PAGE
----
Ginseng is a common herb found more in the northern hemisphere, typically in cold areas such as Siberia. It has been used as a flavour in cooking but it has a reputation for wonderful health benefits. There is evidence from Traditional Chinese Medicine for centuries now that it has been used to relieve stress, assist in nutrition and with digestive pain. It is said to affect the “chi” (energy) and is used to treat too much “yang” which is an imbalance in the energy in the body.
The benefits of Ginseng include the stimulation of the nervous and immune system, assisting in reaching adequate levels of blood sugar and blood pressure. It has also been known to help in handling erectile dysfunction, illnesses such as Hepatitis C, to combat deficiencies in the spleen and kidney and even menopausal symptoms.
The wide spectrum of illness that Ginseng has helped with is possibly due to its chemical properties which are called saponins. These compounds vary in concentration from one geographical zone to another. In Siberia Ginseng is sometimes used to increase energy and immunity as well as stimulate appetite and memory. In Russia it is has been known to be used for stress relief. So different countries add different things to the geographical use of this herb.
Generally speaking though Ginseng assists the body with stress, fatigue and illness. These saponins have anti-inflammatory properties. They also relieve pain and help with convulsions. Furthermore, they are associated with the regulation of cholesterol and blood sugar levels. Ginseng also contains polysaccharides which boost the immune system and lower blood sugar levels. Ginseng can be found in many stores in the form of capsules, teas, creams and poultices.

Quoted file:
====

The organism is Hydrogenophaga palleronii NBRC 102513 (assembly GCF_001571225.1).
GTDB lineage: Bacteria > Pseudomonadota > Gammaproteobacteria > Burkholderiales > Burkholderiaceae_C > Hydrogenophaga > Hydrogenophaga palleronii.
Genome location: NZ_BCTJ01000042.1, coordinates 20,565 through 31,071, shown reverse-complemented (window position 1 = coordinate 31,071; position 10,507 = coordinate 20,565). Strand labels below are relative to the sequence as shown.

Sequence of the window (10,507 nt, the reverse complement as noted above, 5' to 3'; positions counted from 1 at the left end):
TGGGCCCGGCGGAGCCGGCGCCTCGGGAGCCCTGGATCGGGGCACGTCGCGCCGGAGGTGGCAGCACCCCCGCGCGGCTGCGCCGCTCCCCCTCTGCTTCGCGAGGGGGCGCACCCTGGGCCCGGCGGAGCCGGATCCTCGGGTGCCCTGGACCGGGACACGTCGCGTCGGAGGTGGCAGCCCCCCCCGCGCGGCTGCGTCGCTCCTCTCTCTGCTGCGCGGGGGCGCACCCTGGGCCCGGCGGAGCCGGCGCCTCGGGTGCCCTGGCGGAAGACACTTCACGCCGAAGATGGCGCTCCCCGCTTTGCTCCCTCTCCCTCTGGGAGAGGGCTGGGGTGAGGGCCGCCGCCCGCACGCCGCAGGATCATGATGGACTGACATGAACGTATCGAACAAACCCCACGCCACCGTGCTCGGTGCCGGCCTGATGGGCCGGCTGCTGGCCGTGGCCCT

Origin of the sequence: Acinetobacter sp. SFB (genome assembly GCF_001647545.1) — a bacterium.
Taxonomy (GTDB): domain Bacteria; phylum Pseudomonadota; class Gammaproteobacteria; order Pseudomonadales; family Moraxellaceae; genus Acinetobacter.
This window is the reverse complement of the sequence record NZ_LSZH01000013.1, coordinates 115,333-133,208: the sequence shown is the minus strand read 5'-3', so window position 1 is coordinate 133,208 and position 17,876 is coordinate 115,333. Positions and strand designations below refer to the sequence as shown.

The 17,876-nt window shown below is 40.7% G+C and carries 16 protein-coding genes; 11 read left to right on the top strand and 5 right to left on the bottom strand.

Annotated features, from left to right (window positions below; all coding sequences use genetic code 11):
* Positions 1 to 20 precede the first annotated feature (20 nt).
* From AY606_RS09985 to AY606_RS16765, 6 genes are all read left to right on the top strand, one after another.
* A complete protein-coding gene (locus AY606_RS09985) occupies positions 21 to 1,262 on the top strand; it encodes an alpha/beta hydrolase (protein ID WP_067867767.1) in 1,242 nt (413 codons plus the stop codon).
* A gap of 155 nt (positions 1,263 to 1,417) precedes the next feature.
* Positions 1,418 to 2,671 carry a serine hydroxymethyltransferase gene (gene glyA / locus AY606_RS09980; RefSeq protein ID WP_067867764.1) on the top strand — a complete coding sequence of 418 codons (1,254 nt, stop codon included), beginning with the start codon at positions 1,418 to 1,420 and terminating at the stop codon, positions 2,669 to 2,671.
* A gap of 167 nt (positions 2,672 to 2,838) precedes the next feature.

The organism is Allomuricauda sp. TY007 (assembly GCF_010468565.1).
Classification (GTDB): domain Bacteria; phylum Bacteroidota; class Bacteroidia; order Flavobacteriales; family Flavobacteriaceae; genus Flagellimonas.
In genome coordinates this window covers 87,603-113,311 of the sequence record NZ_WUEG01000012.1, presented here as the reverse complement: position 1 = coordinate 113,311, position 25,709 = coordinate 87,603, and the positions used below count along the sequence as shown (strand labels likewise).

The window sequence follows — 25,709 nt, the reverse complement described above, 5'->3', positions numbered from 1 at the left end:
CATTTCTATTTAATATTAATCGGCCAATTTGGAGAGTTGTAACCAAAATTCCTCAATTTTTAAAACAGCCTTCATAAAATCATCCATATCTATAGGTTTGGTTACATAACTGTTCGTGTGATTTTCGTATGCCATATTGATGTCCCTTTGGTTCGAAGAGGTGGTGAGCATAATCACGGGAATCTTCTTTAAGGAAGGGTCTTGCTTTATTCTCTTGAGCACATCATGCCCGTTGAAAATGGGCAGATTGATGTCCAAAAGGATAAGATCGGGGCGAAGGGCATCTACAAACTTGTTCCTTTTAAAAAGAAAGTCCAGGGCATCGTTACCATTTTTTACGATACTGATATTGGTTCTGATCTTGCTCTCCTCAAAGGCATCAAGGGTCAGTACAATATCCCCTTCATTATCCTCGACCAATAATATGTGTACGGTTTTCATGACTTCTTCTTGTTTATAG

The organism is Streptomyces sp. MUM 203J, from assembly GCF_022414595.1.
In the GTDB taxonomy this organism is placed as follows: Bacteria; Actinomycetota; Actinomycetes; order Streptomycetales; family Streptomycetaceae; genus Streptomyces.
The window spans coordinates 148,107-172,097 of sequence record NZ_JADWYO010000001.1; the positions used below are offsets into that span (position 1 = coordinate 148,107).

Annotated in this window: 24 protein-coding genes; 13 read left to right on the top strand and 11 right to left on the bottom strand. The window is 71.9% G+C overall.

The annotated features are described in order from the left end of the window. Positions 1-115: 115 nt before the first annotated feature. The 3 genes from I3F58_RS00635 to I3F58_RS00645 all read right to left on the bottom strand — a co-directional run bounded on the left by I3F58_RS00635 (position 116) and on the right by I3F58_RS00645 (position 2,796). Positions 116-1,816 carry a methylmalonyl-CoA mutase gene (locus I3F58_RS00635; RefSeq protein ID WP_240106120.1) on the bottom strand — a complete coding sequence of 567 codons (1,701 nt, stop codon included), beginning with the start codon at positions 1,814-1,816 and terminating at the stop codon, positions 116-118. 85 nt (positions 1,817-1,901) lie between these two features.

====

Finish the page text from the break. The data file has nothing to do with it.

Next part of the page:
Ginseng is an adaptogen. An adaptogen herb is a herb that can work in different and opposite ways. It can help to either lower or raise blood pressure. It can be also used for calming a stressed person or stimulating someone who is tired. This is the reason it needs to be used with care.
New investigations have reported that taking Ginseng can help with the body dealing with heat exposure, cold, exhaustion, viruses, bacteria and extremes of noise and pollution. Research also shows that it can help with memory and concentration, colds and flu, increase muscle strength and help the elderly to be more alert. Other studies show that it helps with lesions in herpes simplex virus by lowering frequency and severity of outbreaks.
Later studies are on the interaction of Ginseng with other drugs with the slant of using herbs to treat chronic lung infection, high sugar levels and Alzheimer’s disease. The problem though is that some people are not tolerant to Ginseng and it can cause headaches, sleep and gastrointestinal problems. Others could have allergic reactions such as breast tenderness, higher blood pressure and it may affect your menstruation. In diabetics it may lower their blood sugar levels so if you are on insulin you need to be careful how you use it. It also interacts with bitter melon and Fenugreek which also lower blood sugar. It should not be used if you snore (sleep apnoea), have narcolepsy or if you are pregnant or breastfeeding.
So Ginseng can be a handy herb to have around. It is easily found in the health food store or supermarket but the best way is to ask your natural practitioner if it is right for you as they are specially trained to know if Ginseng will do the job or if another natural product will do a better job in a different way. Never self-diagnose for what you need.